Monday, December 7, 2015
Some students at Harvard Law School want to eliminate the Royall crest from its seal on account of donor Royall’s slaveowning. Presumably this means they want to repudiate the Royall gift. How much money would that cost the Law School, how would it pay for it, and who should get the money instead?
First, the gift. Mr. Royall left land to Harvard, in a will that was probated in 1786. If Harvard Law returns the value of the gift and all the money it earned for the school along the way now, that's equivalent to asking what was the value of the original gift plus everything it earned along the way.
By 1815, the land's value was $7,593 and the school had kept $432 of its past income, for a total of $8,025. My source says Harvard earned 6% annually. It's 2015 now, so let see what the value would be if reinvested for those 200 years at 6%. That 2015 value is, using the standard future value formula from finance (in which 2.7 = Euler's constant),
8025* 2.7^(.06*(2015-1815)) = $1.2 billion.
That may seem high, but who has reinvested their savings since 1786 without spending any of it? Harvard Law spent most of the income from the Royall gift during those 200 years. It wasn't a waste; spending the income is why Harvard Law has the reputation it does today. If it had reinvested the money, it would have contributed nothing to society and would have to start its reputation from scratch using the $1.2 billion accumulation.
So, now that we've figured out that Harvard Law needs to return the $1.2 billion, how can they do it?
The endowment is $1.7 billion, so they could just pay it out of that. Income from the endowment will fall by 2/3 if they do, so they'll have to do some budget cuts as well if they take that route. Or, we could have them pay the $1.2 billion over time, by raising tuition or cutting expenditures. The long term tax-exempt rate is 2.61% now, so borrowing the $1.2 billion would cost about $31 million/year. With 1,727 students, that's an $18,000 tuition increase (or financial aid decrease) over the current tuition of $57,000. With an operating budget of about $200 million, that's a 16% cut. That would come almost entirely from cutting labor expense, since that's the big and flexible expense. Either jobs could be cut or salaries. Since salaries are set in a competitive market--- the Boston market for clerical workers and the national market for professors and other teachers--- jobs would have to be cut or labor quality will suffer. Note that it is quite legal to cut tenured professors’ salaries, and this might induce some of them to switch to jobs at other schools, saving even more expense.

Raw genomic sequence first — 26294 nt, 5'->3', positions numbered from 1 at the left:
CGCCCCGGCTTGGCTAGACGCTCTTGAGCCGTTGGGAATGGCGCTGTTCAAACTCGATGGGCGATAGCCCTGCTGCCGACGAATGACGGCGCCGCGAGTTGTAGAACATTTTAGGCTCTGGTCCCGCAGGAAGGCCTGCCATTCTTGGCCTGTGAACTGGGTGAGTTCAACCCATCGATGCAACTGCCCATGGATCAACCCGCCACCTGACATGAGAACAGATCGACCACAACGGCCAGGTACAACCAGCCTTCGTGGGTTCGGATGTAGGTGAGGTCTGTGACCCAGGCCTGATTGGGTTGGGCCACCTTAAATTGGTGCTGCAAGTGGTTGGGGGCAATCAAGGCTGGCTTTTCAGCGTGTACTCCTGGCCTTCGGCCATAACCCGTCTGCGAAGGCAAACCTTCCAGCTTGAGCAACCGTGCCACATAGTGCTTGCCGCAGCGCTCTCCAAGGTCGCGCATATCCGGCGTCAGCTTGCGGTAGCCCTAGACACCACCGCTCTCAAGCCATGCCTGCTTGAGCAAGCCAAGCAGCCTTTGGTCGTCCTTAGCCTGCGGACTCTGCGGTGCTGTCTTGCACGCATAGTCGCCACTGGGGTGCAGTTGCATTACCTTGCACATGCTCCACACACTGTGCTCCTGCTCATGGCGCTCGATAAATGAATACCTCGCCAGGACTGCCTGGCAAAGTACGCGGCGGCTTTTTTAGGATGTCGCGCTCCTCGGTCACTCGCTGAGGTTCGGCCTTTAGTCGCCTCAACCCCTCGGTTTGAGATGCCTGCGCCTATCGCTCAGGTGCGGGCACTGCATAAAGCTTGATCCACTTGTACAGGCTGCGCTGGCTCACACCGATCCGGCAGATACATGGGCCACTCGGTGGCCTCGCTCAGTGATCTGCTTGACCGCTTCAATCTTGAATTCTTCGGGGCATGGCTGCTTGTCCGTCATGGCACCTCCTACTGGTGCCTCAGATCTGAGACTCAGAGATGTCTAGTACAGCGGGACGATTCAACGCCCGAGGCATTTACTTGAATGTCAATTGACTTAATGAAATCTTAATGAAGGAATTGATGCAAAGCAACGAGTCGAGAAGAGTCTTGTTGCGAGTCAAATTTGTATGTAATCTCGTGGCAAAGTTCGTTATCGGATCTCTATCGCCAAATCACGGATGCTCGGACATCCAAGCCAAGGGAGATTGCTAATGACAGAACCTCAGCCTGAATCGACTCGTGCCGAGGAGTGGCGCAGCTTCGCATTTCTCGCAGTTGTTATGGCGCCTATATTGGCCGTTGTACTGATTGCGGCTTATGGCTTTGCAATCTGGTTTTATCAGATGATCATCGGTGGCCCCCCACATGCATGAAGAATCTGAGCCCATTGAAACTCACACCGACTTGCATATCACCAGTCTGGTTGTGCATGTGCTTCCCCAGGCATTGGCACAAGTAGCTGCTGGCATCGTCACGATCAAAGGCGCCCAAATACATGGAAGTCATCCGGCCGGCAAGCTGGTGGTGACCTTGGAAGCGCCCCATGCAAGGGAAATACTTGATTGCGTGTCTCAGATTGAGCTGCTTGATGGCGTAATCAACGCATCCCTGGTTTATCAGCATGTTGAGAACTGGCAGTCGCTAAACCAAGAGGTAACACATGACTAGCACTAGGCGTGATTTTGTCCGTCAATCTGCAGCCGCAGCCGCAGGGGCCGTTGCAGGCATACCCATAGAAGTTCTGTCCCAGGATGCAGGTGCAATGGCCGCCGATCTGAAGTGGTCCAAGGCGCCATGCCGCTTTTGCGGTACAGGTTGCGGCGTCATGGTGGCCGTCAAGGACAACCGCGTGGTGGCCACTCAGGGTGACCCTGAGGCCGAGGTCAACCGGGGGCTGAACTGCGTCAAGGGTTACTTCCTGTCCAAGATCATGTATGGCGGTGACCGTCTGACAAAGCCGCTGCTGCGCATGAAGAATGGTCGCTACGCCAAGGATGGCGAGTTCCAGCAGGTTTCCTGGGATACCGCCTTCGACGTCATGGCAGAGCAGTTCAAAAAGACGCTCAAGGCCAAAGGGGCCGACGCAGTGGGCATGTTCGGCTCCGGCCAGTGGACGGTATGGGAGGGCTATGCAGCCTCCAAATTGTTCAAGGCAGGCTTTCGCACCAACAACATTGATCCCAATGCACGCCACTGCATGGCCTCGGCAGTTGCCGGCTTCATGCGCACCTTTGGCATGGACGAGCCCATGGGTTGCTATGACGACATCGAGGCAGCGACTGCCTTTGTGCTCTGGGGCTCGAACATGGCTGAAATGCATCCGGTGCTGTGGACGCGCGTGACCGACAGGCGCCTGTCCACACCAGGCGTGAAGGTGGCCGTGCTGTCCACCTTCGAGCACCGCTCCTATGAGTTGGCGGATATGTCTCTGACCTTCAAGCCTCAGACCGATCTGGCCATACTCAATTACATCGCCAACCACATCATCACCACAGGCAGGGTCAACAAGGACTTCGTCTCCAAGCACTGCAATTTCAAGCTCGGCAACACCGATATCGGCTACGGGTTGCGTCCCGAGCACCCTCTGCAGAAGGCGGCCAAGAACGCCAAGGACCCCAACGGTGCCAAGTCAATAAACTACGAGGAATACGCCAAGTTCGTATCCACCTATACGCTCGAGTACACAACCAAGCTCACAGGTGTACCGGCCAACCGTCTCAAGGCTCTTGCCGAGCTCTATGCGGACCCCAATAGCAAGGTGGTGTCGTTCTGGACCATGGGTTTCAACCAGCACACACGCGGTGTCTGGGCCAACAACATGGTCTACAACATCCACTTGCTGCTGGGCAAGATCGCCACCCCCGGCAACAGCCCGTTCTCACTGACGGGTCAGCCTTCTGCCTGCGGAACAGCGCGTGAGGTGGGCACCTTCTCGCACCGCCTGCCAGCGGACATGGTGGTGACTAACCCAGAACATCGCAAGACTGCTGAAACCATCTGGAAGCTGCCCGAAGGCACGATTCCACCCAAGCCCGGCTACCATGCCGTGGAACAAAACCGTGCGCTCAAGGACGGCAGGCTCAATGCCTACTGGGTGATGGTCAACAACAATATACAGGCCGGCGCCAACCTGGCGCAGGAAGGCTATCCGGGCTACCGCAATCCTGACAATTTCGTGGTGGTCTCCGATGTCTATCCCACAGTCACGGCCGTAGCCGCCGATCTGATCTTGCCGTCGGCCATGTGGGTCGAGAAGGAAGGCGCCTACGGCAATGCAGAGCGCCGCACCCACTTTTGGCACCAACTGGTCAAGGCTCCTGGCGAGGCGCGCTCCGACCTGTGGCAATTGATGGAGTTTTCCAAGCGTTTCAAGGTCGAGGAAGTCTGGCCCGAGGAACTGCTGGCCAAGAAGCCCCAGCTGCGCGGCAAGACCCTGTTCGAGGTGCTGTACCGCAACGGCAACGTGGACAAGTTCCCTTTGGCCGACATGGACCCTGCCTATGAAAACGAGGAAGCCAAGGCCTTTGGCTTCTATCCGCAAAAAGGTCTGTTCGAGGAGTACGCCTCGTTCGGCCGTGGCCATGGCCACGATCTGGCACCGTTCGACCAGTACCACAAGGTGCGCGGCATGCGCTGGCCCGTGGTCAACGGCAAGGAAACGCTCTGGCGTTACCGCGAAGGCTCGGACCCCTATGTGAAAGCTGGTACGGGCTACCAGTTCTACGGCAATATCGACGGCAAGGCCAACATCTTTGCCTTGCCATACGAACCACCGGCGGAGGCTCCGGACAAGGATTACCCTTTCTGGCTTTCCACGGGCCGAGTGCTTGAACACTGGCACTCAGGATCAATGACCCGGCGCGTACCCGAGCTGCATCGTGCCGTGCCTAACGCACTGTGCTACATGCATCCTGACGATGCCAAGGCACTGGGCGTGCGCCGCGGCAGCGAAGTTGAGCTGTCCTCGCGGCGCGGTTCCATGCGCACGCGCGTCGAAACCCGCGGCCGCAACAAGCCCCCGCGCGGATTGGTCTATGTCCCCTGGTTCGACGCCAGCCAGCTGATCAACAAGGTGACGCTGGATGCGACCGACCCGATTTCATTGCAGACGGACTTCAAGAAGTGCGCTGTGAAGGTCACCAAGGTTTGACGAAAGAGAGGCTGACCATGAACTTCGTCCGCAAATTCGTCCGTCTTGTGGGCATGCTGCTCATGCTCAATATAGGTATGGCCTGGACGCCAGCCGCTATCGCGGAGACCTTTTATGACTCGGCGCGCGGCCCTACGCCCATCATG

Since this is being pushed mainly (only?) by students, though, I think a fair question is whether the students who support this would be willing to pay $18,000/year in return for the Administration meeting their demand. Or, perhaps that isn't fair, since most students don't seem to want the seal changed. If we suppose, generously, that this is to satisfy the desires of 20% of the students, we should ask if each of the ones in that 20% would be willing to give up $90,000/year for the next three years.
The final question is what to do with the $1.2 billion. There is no legal requirement to do anything in particular with it, any more than there is a legal requirement to put the Royall symbol on the seal or to return the money at all. The requirement is purely ethical, for those who think it unethical to keep slaveholders’ money. If Mr. Royall’s estate was still open, it could be returned there. Since it is not, the choice is between tracking down his heirs or try to cy pres it--- that is, to decide how he would want the money used. He was giving the money to fund a young law school attached to a Christian college in Massachusetts, and he was a moderate conservative and probably a low-church Anglican. The obvious choice is to give the $1.2 billion to Boston College Law School. Boston College is Roman Catholic, to be sure, but I don’t know of any other law school in Massachusetts that has some attachment to historical Christianity. If we go outside of Massachusetts, however, Regent University School of Law, founded in 1988 in Virgina Beach, is one candidate. The best choice, however, would be Trinity Western School of Law in British Columbia. It is far away geographically, but it is brand new--- not yet opened--- and traditional. Indeed, its Christianity has created bitter opposition from lawyers in Canada who say that that is grounds for denial of accreditation because opening the school would deny non-Christian students equal opportunity. Mr. Royall would no doubt favor using his bequest to help such a law school--- and, indeed, might say, were he alive, that such a diversion of his gift would suit his intent much better than Harvard Law School’s use of it.